Defeating Startle—Training You Cannot Afford to Live Without
Upset Prevention and Recovery Training (UPRT) is becoming ever more widely recognized as a necessity in combating the grim statistics associated with Loss of Control Inflight (LOC-I). The International Civil Aviation Organization (ICAO) ruled in November 2013 that UPRT would be required for all Part 121 Pilots by 2019, and it is widely anticipated that the FAA will follow suit.
Debates about how best to complete UPRT inevitably include:
- Should UPRT be accomplished on aircraft or simulated?
- Which aircraft should be employed?
- When should the training be accomplished, and how frequently should that training be revisited?
What is no longer seriously questioned, however, is the fact that LOC-I is the number one cause of fatal aviation mishaps in recent aviation history, and at least anecdotally, for the entire history of heavier-than-air manned flight. Why do many flight path divergences go uncorrected until the point that they become aircraft upsets? Some cite the reduction in hand-piloting that today’s automated flight systems enable. However, the critical element that keeps this deadly phenomenon in the number one position is the byproduct of surprise: the debilitating startle effect.
Studies have shown that the greater the perception of risk, the more severe the startle effect in both debilitation and duration. Griffith University researchers concluded there are two key elements that contribute to the startle effect’s magnitude and duration:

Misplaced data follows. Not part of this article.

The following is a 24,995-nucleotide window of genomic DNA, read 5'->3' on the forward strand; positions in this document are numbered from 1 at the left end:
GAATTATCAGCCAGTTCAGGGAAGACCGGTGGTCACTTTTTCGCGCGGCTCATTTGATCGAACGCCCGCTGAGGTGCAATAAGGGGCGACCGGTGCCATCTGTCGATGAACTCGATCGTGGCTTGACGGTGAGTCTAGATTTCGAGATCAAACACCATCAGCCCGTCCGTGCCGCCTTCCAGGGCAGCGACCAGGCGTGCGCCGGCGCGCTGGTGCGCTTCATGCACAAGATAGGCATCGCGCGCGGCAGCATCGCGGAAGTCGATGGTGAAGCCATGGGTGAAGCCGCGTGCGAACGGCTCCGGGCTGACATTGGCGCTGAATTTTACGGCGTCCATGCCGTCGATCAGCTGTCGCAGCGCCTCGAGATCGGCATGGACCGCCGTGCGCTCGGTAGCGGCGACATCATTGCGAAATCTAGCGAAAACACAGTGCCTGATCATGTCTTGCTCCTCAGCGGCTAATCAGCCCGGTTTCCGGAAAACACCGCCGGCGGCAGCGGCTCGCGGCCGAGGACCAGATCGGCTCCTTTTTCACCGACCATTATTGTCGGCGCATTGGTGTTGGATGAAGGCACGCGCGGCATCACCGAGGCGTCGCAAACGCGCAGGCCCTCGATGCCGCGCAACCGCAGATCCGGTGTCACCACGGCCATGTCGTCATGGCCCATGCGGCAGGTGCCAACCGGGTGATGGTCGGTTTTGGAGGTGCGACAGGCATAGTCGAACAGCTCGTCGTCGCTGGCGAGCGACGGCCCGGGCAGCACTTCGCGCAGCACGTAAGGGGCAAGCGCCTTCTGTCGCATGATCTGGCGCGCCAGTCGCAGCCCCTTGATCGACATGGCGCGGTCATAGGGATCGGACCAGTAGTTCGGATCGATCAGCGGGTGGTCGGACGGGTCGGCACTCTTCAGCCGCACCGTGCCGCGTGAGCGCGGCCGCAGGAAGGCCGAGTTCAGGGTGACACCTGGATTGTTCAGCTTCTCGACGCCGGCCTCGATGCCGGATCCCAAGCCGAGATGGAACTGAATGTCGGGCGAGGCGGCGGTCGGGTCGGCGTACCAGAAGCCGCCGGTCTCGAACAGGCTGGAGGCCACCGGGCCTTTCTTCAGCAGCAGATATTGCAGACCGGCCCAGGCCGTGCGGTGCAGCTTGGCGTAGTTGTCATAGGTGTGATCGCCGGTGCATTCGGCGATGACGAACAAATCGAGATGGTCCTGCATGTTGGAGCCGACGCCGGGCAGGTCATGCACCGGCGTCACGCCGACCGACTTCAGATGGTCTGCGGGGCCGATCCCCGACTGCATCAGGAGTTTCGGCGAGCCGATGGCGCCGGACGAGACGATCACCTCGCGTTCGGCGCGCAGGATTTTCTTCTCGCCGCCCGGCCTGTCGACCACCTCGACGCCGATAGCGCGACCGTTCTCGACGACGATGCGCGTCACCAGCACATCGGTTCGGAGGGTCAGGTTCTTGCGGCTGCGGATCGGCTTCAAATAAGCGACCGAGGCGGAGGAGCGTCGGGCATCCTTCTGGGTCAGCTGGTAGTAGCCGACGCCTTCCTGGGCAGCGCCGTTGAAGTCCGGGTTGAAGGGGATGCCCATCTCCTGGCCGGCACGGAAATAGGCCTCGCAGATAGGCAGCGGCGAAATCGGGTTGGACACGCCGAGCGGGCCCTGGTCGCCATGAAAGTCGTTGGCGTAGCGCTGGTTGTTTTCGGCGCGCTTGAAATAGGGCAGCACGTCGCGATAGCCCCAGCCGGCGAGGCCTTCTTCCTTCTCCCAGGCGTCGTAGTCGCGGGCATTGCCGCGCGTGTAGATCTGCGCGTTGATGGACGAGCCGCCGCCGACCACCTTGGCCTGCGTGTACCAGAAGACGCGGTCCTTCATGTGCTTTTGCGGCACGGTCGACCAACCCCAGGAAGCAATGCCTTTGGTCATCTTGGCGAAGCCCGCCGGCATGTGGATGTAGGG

“At the heart of the acute stress response is an appraisal that a situation is threatening and is beyond the immediate control of the individual.”
These two factors are therefore key to shaping an effective UPRT program; it should present the trainee with a legitimate upset experience of sufficient intensity to elicit a startle effect, while imbuing an understanding of how to correct the upset situation and recover the airplane to a normal flight regime.
So, let’s address the issue of intensity. When balancing intensity versus safety, the clear imperative is to conduct the training in a safe manner. In fact, if the trainee does not fundamentally believe his or her safety is assured, learning cannot take place. Yet to elicit startle, the trainee has to experience something outside the norm.
In the author’s experience, most pilots are relatively comfortable within the parameters of commercial pilot certification maneuvers; up to 60° angle of bank, and +/- 20° pitch attitude with G loads between ½ and 2 ½. Beyond these parameters, the trainee’s comfort level is typically exceeded, and their experience greatly intensified. The first time a cross-controlled stall rolls the airplane inverted, that trainee begins to not only understand the actual threat of LOC-I and the importance of maintaining coordinated flight, but begins to truly experience airborne startle.
While the improved fidelity of today’s full-motion simulators can approximate the sights and, to a lesser extent, sensations of LOC-I, there’s no way to avoid the knowledge that the box is firmly strapped to the planet, and therefore the scenario presents no existential threat if recovery procedures are incorrectly applied. Thus, while the trainee may take away the procedural knowledge for upset or even spin recovery, they may never experience, and therefore become inoculated from, startle, without actually flying an all-attitude aircraft through a series of upsets and spins. So, while in an optimal world the best aircraft to use for UPRT would be the one the pilot trainee operates daily, safety margins in transport category and even normal or utility category aircraft are inadequate when the goal is to place the aircraft in a situation that will routinely elicit the startle effect.